In this post:
- I namedrop a bunch of VCSs, but somehow not all of the ones I've heard of.
- I describe two non-Git tools for interacting with Git repositories, and try to list the pros and cons of each.
I've used a few different version control systems over the years, like Bazaar, possibly Fossil (I don't actually remember), probably not Darcs but I'm not sure, SVN for I know not what reason, mostly Mercurial, and a little bit of Git.
All in all, this doesn't add up to much cross-cutting expertise. I'll sum up the stuff I remember quickly:
- I cannot remember anything about using Bazaar that differentiates it from Mercurial
- Mercurial has some rough edges that I've mostly learned to deal with; I mostly remember having a bad time untracking stuff I didn't want to commit
- Git is terrifying and confusing
However, it's also becoming more and more prominent; I kind of forget that software projects can be places besides GitHub, sometimes. Which is kind of a bad thing, but also a true thing. A truly bad thing.
So, what am I to do if I want to use GitHub, but not Git? Well, I've found two solutions so far. Neither one entirely satisfies.
Hg-Git works on the principle of converting between Git and Mercurial repositories. In terms of workflow, all that's required compared to my normal usage habits is to ignore branches in favor of tags. There are some caveats here that make me reluctant to recommend it generally, though. In some ways, Hg-Git is a cobbled-together shim on top of a set of unstable interfaces, and speaking as the developer and maintainer of a cobbled-together shim on top of a set of unstable interfaces, I know maintaining those can be pretty thankless. Hg-Git has got to be even less pleasant to support than Divide and Cover, because some of the distribution networks for Mercurial seem to aggressively disappear old versions. Old versions that actually support the current release. The other issue I hit was that it was kind of confusing to figure out which way to invoke clone. What worked for me, I think, was to follow all of GitHub's instructions for setting up an ssh key, and clone git+ssh://firstname.lastname@example.org/username/some-repo.git Basically, if you like Mercurial, and you can install a working combination of Mercurial and Hg-Git, there's only one reason I'd recommend anything else. And that's if you're collaborating with people using Git-specific tooling.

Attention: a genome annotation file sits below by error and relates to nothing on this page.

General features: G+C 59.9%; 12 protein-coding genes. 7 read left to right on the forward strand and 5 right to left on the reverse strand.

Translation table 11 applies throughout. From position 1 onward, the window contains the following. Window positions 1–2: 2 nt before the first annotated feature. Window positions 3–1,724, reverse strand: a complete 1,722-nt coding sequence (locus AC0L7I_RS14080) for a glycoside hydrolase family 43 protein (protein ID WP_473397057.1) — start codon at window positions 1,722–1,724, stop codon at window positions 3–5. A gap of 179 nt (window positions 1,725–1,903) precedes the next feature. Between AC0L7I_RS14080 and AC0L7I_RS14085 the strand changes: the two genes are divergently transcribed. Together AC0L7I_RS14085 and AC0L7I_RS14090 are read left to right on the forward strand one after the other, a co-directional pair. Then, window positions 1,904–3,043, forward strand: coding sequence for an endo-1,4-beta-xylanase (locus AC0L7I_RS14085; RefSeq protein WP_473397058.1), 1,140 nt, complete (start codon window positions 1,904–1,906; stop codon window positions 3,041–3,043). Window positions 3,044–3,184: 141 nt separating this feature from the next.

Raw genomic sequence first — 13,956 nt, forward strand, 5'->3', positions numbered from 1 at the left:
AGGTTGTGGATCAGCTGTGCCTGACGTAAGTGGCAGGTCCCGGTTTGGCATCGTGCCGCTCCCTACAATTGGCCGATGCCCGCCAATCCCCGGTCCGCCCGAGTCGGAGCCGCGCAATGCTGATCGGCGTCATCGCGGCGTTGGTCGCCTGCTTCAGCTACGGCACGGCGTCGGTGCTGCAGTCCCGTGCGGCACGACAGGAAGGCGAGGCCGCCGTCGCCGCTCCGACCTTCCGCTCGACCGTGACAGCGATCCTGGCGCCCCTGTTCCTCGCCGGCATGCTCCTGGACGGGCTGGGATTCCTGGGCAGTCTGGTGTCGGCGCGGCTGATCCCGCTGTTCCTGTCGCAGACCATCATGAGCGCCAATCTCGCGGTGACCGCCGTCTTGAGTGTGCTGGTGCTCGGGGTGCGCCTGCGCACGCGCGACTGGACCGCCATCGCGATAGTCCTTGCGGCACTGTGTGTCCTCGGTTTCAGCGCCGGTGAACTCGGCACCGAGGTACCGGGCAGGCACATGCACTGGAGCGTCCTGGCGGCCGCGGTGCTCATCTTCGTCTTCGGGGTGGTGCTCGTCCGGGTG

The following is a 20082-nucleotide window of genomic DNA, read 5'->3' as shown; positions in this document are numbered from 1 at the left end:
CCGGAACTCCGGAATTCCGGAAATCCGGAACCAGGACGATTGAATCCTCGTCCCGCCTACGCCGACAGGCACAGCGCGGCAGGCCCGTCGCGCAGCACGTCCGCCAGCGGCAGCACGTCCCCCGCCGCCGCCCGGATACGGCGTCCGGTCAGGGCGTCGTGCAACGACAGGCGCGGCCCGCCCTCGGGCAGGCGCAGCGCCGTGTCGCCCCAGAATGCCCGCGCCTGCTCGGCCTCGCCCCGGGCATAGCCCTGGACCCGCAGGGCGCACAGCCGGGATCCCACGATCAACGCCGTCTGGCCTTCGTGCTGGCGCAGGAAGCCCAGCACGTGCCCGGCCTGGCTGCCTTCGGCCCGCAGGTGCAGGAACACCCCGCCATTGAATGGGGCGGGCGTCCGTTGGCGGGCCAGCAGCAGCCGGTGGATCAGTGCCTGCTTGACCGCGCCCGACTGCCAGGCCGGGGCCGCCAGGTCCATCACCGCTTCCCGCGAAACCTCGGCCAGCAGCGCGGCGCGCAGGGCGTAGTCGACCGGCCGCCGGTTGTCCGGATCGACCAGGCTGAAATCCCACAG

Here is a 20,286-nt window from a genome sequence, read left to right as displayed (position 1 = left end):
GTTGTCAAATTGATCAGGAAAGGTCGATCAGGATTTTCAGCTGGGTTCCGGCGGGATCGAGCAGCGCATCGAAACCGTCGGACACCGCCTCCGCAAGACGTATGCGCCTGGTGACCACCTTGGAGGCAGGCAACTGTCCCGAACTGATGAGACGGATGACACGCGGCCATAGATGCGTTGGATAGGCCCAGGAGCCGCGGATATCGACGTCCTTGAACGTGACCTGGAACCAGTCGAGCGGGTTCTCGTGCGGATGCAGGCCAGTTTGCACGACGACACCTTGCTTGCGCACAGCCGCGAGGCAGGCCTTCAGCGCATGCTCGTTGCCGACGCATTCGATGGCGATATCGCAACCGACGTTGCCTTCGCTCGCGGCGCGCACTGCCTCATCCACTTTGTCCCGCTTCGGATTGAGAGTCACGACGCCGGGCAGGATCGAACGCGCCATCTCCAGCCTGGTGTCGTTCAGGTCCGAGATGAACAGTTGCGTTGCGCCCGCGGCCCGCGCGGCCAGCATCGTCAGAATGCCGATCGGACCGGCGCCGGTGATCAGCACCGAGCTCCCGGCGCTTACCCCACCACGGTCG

At my job, we are developing Git-specific tooling, so I can't just throw it at a repository converted to Mercurial and expect anything useful to happen. To run our scripts, and later, potentially, our pre-commit hooks, I need to be working with actual Git repositories. Enter Gitless. Gitless is an attempt to give Git, the underlying revision history system, a different, better-designed interface than Git, the command-line tooling. I'd read the papers describing it months ago, and hadn't had a compelling reason to try it out before now. I've only been using it for a few days, so my impressions aren't fully formed, but I want this post done now, so that's the way it goes. As I understand the papers, Gitless is a proof-of-concept for some design principles: can these principles be applied to a notoriously complicated tool, and deliver equivalent functionality with a simpler interface? The paper lays out several criticisms of Git that Gitless is supposed to handle better. The thing that's confused me thus far about the reactions I've read to these criticisms is, I've seen people say that some of them don't apply to Mercurial, but I don't think I've seen anyone mention that some of them do. So, that was one of the things that pushed me away from trying out Gitless on my own. It's not that I think good design has to look like the current state of Mercurial, but I knew that Gitless wouldn't fit into what I was used to.
The direction of things at work changed the balance, though. If the tooling needs a Git repository, I have to give it a Git repository. And Gitless let me do that. As I said, I've only been using it a few days, so I haven't dug into the really advanced features. Point in its favor, though: all of the worst issues I had were down to getting confused between two similarly-named repositories, and resulted in no bad commits. There isn't much documentation, but I haven't really needed much more than there is, so I think that's good.
Gitless was also kind of tricky to install, in that there were many ways to try to install it, and some of them took a long time to not work. On Mac, I found my best bet was to install all of it via Homebrew. There are instructions for installing just the dependencies via Hombrew, but that had various issues, and it Just Worked when I installed the whole thing through Homebrew.
I wish I had some kind of snappy conclusion to this, something really satisfying, but all I've got is the truth of my lived experience. And the truth of my lived experience is, I like Hg-Git, but it's hard to set up and maintain a working install, and it looks like Gitless fulfills the stuff I need for work, but I don't actually know yet. I'll probably keep on using Hg-Git for my own stuff, and for work, we'll see how things work out.